The good, the bad, and the Bond: Re-evaluating 007 – Casino Royale
WE’RE on the final stretch now. After the 40th Anniversary ‘celebration’ of Die Another Day, we say goodbye to Pierce Brosnan and hello to the latest man to hold the handle of England’s most well-travelled spy. Let’s find out what Tom and Andrew thought of the first outing of the controversially blonde 007, Daniel Craig: Casino Royale.
Tom Jennings: With each new actor to play 007, there has always been an inevitable soft reboot of the character. Roger Moore brought a goofier version of Bond, Timothy Dalton brought a more violent Bond and Pierce Brosnan was a swanky, post-Cold War Bond. All of these versions had been new takes on the character but with very similar outcomes; the gadgets, the cars, the cheesy one-liners, the beautiful women, the over-the-top villain and the reluctance to let go of Cold War paranoia. The die-hard fans would always stick around but many voices started to rise after Die Another Day saying they were tired, that James Bond had had it and should go the way of the dodo.
Obviously MGM and Colombia weren’t going to simply let their cash cow die, so the idea was to reimagine James Bond as we knew it and take it back to the source material. It was decided to make 007 more realistic again. Gone are the gadgets, gone are the cheesy one-liners (okay one or two stick around), gone is Miss Moneypenny. What we have left is real, raw, effective Bond. The fights border on brutal, the cars are very fast but get damaged by gravity -not a flying chainsaw helicopter – the femme fatale is sexy, independently minded and incredibly… fatale.
The villain is over-the-top, weeping blood whilst throwing his best poker face, but he is a lot more subdued than the man with metal teeth or the guy with a killer hat and he’s that much more sinister for it. The few moments we do see him go on the offensive are all the more effective because we don’t see him cackling from a chair. The only chairs involved in this modern Bond have no bottom to them and come with a lot of wincing from the men in the audience.
But what of the new spy in charge of the screen? Daniel Craig is, quite honestly, brilliant as the new 007. Still charming and witty but a lot more gutsy than we’re used to. Craig’s Bond is quicker to anger and finds more use in guns than gadgets. With a fresh timeline MGM, were able to show a James Bond that was still new to the world and had only just attained his 00 status. With comparisons to Sean Connery’s turn as 007, this Bond was new but very familiar.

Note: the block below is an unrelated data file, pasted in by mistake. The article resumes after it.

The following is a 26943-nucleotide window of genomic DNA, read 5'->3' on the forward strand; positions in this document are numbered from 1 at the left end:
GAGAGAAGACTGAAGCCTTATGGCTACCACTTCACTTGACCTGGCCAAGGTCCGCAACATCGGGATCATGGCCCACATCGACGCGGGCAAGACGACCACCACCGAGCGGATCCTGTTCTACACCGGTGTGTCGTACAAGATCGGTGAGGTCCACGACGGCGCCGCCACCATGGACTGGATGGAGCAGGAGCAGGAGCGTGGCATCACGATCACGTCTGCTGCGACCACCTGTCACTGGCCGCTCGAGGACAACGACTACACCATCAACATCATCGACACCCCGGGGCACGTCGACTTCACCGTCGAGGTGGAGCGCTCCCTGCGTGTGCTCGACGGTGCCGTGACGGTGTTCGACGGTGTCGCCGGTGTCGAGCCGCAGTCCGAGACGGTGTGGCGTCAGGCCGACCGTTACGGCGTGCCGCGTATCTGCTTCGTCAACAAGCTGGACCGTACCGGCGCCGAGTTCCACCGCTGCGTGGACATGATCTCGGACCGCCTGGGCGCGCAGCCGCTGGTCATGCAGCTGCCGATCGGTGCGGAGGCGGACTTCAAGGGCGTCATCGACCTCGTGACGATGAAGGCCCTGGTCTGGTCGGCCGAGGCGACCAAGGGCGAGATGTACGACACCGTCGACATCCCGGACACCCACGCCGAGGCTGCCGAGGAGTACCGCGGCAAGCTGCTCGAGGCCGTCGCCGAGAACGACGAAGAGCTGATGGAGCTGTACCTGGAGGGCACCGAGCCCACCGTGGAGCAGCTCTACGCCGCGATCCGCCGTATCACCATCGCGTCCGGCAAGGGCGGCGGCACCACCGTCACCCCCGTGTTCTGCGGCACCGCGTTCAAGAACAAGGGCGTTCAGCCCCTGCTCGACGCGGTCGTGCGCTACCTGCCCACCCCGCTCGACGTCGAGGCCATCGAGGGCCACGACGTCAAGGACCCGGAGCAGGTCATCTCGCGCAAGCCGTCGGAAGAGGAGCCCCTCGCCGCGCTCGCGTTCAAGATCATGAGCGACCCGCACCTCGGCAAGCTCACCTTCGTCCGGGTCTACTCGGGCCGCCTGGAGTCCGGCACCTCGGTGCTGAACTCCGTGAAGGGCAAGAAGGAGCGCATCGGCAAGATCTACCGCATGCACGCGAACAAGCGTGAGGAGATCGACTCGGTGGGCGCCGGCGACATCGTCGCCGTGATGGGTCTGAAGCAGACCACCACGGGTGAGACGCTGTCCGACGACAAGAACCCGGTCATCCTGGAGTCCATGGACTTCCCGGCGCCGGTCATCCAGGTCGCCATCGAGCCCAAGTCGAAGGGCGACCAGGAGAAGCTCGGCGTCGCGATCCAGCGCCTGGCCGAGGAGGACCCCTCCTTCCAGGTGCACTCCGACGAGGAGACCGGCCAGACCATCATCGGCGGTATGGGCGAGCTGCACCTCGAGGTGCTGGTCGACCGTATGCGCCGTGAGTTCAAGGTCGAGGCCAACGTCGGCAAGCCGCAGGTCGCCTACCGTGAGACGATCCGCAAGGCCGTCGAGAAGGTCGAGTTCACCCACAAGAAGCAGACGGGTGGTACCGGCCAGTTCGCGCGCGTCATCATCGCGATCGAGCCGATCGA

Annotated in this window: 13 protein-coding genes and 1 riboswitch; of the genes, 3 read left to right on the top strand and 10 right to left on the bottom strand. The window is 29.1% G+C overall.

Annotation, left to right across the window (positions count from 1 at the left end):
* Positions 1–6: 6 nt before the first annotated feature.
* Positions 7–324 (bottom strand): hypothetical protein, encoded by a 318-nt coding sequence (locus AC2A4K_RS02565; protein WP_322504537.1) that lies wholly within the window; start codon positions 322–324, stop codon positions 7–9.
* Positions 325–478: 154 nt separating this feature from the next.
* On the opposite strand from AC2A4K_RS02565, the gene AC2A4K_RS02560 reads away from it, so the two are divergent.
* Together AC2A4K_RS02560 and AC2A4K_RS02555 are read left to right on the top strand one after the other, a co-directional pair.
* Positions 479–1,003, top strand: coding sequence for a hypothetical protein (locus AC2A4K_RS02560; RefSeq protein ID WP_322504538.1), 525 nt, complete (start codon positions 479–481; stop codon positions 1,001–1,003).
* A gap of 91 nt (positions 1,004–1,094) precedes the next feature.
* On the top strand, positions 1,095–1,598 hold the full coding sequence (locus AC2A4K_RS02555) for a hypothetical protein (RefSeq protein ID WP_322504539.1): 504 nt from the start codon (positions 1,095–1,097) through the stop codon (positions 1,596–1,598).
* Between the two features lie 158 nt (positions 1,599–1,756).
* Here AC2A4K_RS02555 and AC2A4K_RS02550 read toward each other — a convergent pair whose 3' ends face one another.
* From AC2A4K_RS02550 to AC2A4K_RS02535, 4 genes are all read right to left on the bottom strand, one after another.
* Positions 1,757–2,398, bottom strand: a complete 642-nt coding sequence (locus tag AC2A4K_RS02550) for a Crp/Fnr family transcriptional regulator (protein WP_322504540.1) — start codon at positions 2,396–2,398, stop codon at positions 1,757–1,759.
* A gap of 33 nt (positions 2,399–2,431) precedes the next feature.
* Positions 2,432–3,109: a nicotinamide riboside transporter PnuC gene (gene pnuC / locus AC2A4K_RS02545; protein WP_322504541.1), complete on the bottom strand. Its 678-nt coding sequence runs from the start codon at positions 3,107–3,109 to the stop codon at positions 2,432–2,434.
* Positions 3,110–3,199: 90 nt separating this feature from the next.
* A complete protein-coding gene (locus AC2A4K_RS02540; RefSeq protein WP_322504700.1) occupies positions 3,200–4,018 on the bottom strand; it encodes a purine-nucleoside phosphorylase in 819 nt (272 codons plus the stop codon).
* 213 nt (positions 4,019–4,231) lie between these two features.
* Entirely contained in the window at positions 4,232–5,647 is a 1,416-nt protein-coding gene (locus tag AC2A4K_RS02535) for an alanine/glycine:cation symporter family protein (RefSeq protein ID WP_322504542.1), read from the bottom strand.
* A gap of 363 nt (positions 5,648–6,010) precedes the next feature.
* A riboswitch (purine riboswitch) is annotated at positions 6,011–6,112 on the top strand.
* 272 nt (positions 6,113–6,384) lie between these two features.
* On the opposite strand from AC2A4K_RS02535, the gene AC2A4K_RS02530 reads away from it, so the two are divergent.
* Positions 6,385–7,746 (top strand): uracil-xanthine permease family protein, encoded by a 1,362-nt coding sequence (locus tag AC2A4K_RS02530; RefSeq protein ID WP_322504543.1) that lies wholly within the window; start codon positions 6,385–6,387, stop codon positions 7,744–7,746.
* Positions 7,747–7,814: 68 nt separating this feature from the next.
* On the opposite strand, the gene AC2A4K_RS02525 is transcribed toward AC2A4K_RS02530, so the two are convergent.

The film opens in black and white, harkening back to the roots of the character and the setting, whilst modern, still maintains a classic style. The luxury casinos and flash cars all have a modern yet retro style to them which all scream at the viewer that, even though we’ve come a long way since the 60s, there are still things that will always be around. People with a penchant for violence will acquire money at the expense of others, women who like to play with men’s hearts will wear classy dresses and old school spies who like to shoot guns will beat up bad guys. It’s all great.
Andrew Monk: So, for my final contribution to this series of articles, I find myself with the unenviable task of arguing the negatives for Daniel Craig’s debut in Casino Royale. Not only is this a damn good film but one of, if not the very best Bond film to be released. Armed with a great cast in Craig, Mads Mikkelsen, Eva Green and Judi Dench, whilst displaying some visually stunning action set pieces, and yet also keeping many subtle references to early Bond, it’s certainly hard to find flaws in Casino Royale.
Whilst many fans of Bond films past would point to the lack of gadgets, quips and a claim that ‘Bond has gone Bourne’, these arguments seem a bit redundant considering Bond is something that has moved with the times repeatedly, and so the back to basics approach to me seems valid. However, this does not mean Casino Royale can’t be nitpicked to shreds and is flawless. One only need to look at the near in-your-face product placement from Omega, Sony, and Virgin throughout the course of the film. Something that has continued in the current Craig era with Heineken, for example. Whilst I get movies aren’t cheap, need they be so on the nose?
But a more serious issue with the film is its length, as it is the longest Bond adventure to date. This can be mainly brought down to the high stakes poker game taking up a significant 30 to 40 minutes of the film’s running time. Whilst the game is heavily abridged it does somewhat make the film drag, and gives most of our villains screen time to playing poker, which in my eyes heavily undermines anything threatening about him.
That being said about the length, the last 20 minutes in a final act comes out of nowhere with a great twist, but at a cost of lengthening an already stretched out and detailed movie. Also in this scene, apparently the best getaway plan to steal $120 million is to retreat and hold up in a crumbling Venetian house under repair that could fall into a canal at any second. Just saying.
But while I can nitpick this film, all I want to say is that it truly is a great revival of the character and the best Bond film to date. It shows a more human side to James at the cost of some tropes that used to make Bond, Bond. Its lengthy plot can sometimes be wearisome the more you re-watch it and these costs are too much for some. Though that’s not me, nothing is perfect and Casino Royale is no exception.